When moguls are forced to circle in mid-air, they often hang out in great style. Buyers willing to pay tens of millions for a high-end private jet probably won’t hesitate to shell out an additional $650,000 to equip the plane with Wi-Fi, said Lee Mindel, one of the founders of SheltonMindel, an architectural firm that develops the interiors of private jets Gulfstream and Bombardier. Some owners, he said, have opted for custom cutlery from Muriel Grateau in Paris, V’Soske rugs or other luxury features.
“If you have to ask what it costs, you really can’t afford it,” Mindel said.
During the pandemic, as commercial travel slowed due to restrictions, corporate outings increased among a subset of executives who didn’t want to be held back, said David Yermack, a professor at New York University’s Stern School of Business. He added that in the long run, it may be cheaper to compensate CEOs with jet travel than paying them in cash.
“I think it was Napoleon who said, ‘When I realized that people would give their lives for little pieces of colored ribbon, I knew I could conquer the world,'” Yermack said.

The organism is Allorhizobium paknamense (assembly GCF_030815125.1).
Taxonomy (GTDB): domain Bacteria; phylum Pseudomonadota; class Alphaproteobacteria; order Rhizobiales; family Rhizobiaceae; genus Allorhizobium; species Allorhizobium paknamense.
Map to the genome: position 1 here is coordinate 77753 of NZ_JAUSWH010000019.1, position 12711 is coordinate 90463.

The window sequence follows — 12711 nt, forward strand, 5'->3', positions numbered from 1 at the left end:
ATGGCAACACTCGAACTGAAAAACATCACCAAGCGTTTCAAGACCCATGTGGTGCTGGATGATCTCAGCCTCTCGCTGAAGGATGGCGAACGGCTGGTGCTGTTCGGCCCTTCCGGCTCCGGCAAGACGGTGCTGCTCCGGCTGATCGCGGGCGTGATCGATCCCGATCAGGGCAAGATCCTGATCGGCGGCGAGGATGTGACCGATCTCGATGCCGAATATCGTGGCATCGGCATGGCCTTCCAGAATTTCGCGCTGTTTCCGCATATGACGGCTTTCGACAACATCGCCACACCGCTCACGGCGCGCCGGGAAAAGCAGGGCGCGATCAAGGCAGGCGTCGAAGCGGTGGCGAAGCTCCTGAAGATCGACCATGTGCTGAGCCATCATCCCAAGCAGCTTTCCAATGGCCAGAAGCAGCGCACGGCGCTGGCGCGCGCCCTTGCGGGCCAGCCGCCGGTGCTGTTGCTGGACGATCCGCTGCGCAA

The abundance of flights certainly raises practical concerns. Residents of Hailey, as well as nearby Ketchum and Sun Valley, have complained in the past about the noise caused by the jets zooming into Friedman Memorial Airport.
To address the complaints, Pomeroy and the Friedman Memorial Airport Authority have restricted flights between 11 p.m. and 7 a.m. and limited takeoffs and landings from the north, over the town of Hailey.
Before the conference, Pomeroy sends a letter to incoming pilots about what to expect, warning them to keep noise to a minimum.
“While the vast majority of users at this event respect our program and our community, only a few operators who blatantly ignore our program, or are negligent in informing us about our program, leave a negative impression on us,” said Pomeroy. wrote this year.
Allen & Co.’s stinginess about some conference details extends to the airport. But Pomeroy and his team gain enough information to conclude when the moguls will arrive and be about to leave town.
When the smoozing is over next week, Pomeroy will begin the grueling task of luring the business titans out of Idaho. Often that means the airport has to be closed briefly for arrivals, while they delay departures for an hour.
As the last jets get ready to leave, Pomeroy said, he and his team are breathing a sigh of relief.
“After that I’m ready to hit the river for a few days of serious fly fishing,” he said.